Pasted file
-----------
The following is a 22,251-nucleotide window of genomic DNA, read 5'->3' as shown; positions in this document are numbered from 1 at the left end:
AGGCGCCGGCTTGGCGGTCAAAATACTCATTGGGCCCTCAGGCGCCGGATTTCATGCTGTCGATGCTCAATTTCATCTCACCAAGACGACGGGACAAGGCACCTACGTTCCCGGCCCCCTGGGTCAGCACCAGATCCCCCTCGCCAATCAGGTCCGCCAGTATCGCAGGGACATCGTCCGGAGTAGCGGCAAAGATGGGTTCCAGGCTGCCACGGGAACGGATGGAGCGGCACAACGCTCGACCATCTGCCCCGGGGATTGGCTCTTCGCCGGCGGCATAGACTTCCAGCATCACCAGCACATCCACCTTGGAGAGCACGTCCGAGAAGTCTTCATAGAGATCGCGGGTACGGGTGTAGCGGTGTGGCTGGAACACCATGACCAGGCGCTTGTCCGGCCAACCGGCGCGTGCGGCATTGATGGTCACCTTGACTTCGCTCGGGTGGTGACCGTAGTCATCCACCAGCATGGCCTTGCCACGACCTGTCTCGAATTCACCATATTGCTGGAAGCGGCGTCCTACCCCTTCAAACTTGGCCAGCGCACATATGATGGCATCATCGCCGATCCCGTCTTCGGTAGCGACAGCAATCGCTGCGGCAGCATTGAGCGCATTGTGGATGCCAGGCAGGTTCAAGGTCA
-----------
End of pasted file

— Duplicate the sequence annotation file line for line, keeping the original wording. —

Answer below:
The following is a 22,251-nucleotide window of genomic DNA, read 5'->3' as shown; positions in this document are numbered from 1 at the left end:
AGGCGCCGGCTTGGCGGTCAAAATACTCATTGGGCCCTCAGGCGCCGGATTTCATGCTGTCGATGCTCAATTTCATCTCACCAAGACGACGGGACAAGGCACCTACGTTCCCGGCCCCCTGGGTCAGCACCAGATCCCCCTCGCCAATCAGGTCCGCCAGTATCGCAGGGACATCGTCCGGAGTAGCGGCAAAGATGGGTTCCAGGCTGCCACGGGAACGGATGGAGCGGCACAACGCTCGACCATCTGCCCCGGGGATTGGCTCTTCGCCGGCGGCATAGACTTCCAGCATCACCAGCACATCCACCTTGGAGAGCACGTCCGAGAAGTCTTCATAGAGATCGCGGGTACGGGTGTAGCGGTGTGGCTGGAACACCATGACCAGGCGCTTGTCCGGCCAACCGGCGCGTGCGGCATTGATGGTCACCTTGACTTCGCTCGGGTGGTGACCGTAGTCATCCACCAGCATGGCCTTGCCACGACCTGTCTCGAATTCACCATATTGCTGGAAGCGGCGTCCTACCCCTTCAAACTTGGCCAGCGCACATATGATGGCATCATCGCCGATCCCGTCTTCGGTAGCGACAGCAATCGCTGCGGCAGCATTGAGCGCATTGTGGATGCCAGGCAGGTTCAAGGTCA